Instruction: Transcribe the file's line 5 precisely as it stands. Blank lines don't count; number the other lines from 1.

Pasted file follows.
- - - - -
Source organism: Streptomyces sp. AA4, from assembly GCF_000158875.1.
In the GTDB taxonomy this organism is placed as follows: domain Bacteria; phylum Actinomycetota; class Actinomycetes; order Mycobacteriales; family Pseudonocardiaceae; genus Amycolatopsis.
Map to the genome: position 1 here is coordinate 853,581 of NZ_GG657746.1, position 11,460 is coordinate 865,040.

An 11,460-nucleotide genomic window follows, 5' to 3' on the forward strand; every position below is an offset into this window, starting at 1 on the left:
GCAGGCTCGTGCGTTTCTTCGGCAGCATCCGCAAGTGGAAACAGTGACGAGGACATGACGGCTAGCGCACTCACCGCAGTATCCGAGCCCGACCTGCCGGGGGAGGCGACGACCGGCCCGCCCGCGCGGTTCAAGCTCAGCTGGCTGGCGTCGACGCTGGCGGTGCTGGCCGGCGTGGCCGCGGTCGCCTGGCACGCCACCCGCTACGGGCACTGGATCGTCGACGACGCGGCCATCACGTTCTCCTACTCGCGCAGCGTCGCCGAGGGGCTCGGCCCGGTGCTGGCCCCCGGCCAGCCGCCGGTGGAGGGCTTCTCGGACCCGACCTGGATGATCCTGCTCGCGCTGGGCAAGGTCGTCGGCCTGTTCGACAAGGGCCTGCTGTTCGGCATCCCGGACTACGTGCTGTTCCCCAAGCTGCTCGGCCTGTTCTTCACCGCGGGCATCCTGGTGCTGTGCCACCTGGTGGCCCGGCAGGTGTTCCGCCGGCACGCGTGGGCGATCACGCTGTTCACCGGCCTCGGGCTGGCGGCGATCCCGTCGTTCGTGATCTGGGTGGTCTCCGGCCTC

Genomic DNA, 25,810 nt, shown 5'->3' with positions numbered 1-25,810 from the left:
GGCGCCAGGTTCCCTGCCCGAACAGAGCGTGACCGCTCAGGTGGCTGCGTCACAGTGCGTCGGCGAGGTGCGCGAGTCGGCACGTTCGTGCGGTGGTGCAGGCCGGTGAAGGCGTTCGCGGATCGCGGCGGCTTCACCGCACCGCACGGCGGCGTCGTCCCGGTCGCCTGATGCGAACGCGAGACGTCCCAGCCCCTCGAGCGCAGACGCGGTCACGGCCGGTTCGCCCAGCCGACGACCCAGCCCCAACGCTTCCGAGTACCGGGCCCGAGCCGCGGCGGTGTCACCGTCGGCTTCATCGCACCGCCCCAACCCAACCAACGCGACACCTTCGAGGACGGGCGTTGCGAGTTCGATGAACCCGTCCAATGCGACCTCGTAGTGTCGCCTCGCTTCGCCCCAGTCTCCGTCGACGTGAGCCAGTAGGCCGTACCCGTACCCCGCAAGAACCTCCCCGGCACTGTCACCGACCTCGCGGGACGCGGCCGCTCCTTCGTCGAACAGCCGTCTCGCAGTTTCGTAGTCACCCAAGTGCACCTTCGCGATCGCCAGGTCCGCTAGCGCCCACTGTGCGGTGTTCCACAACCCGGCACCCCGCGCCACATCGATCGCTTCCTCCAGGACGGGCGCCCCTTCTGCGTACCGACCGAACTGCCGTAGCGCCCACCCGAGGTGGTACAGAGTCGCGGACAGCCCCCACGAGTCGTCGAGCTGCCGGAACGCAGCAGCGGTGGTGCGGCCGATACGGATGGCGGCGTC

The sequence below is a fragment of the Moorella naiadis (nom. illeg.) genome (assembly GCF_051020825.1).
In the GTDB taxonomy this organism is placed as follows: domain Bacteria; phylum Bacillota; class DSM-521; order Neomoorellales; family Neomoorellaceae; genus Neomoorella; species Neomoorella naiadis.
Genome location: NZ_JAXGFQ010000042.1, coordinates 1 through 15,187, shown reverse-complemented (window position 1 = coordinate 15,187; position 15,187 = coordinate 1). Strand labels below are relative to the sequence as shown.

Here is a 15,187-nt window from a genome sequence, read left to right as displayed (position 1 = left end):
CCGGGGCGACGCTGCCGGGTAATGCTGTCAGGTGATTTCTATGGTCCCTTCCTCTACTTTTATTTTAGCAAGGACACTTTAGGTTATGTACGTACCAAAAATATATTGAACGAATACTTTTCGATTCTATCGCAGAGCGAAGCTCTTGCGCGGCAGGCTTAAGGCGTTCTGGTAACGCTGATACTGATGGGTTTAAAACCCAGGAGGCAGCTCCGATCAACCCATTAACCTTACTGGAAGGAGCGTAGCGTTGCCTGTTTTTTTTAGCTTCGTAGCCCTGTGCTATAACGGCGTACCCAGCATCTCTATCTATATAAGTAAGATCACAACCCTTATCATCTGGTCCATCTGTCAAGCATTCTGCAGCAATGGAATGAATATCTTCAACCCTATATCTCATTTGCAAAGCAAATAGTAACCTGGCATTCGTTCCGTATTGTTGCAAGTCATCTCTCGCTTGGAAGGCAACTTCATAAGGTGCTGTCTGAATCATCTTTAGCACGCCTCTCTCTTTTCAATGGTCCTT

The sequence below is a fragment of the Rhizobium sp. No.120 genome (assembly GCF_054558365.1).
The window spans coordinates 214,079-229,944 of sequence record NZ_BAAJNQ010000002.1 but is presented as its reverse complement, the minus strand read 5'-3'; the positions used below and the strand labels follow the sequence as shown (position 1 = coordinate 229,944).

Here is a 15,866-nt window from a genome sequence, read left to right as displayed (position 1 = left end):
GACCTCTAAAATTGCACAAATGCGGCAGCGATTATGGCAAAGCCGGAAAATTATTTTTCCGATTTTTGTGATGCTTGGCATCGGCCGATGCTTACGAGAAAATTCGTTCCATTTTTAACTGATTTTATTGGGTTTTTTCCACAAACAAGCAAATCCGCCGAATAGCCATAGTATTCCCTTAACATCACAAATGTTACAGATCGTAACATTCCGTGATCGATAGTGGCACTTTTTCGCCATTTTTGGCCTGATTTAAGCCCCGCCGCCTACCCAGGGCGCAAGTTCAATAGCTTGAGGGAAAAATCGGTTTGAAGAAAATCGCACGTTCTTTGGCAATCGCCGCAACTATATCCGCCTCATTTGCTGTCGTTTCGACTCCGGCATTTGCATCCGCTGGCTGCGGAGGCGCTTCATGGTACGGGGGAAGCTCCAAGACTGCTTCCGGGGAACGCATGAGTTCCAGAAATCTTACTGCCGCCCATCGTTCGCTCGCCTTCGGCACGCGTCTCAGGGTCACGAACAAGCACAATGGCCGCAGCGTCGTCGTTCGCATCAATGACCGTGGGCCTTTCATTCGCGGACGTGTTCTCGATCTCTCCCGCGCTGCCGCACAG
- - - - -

GCAGGCTCGTGCGTTTCTTCGGCAGCATCCGCAAGTGGAAACAGTGACGAGGACATGACGGCTAGCGCACTCACCGCAGTATCCGAGCCCGACCTGCCGGGGGAGGCGACGACCGGCCCGCCCGCGCGGTTCAAGCTCAGCTGGCTGGCGTCGACGCTGGCGGTGCTGGCCGGCGTGGCCGCGGTCGCCTGGCACGCCACCCGCTACGGGCACTGGATCGTCGACGACGCGGCCATCACGTTCTCCTACTCGCGCAGCGTCGCCGAGGGGCTCGGCCCGGTGCTGGCCCCCGGCCAGCCGCCGGTGGAGGGCTTCTCGGACCCGACCTGGATGATCCTGCTCGCGCTGGGCAAGGTCGTCGGCCTGTTCGACAAGGGCCTGCTGTTCGGCATCCCGGACTACGTGCTGTTCCCCAAGCTGCTCGGCCTGTTCTTCACCGCGGGCATCCTGGTGCTGTGCCACCTGGTGGCCCGGCAGGTGTTCCGCCGGCACGCGTGGGCGATCACGCTGTTCACCGGCCTCGGGCTGGCGGCGATCCCGTCGTTCGTGATCTGGGTGGTCTCCGGCCTC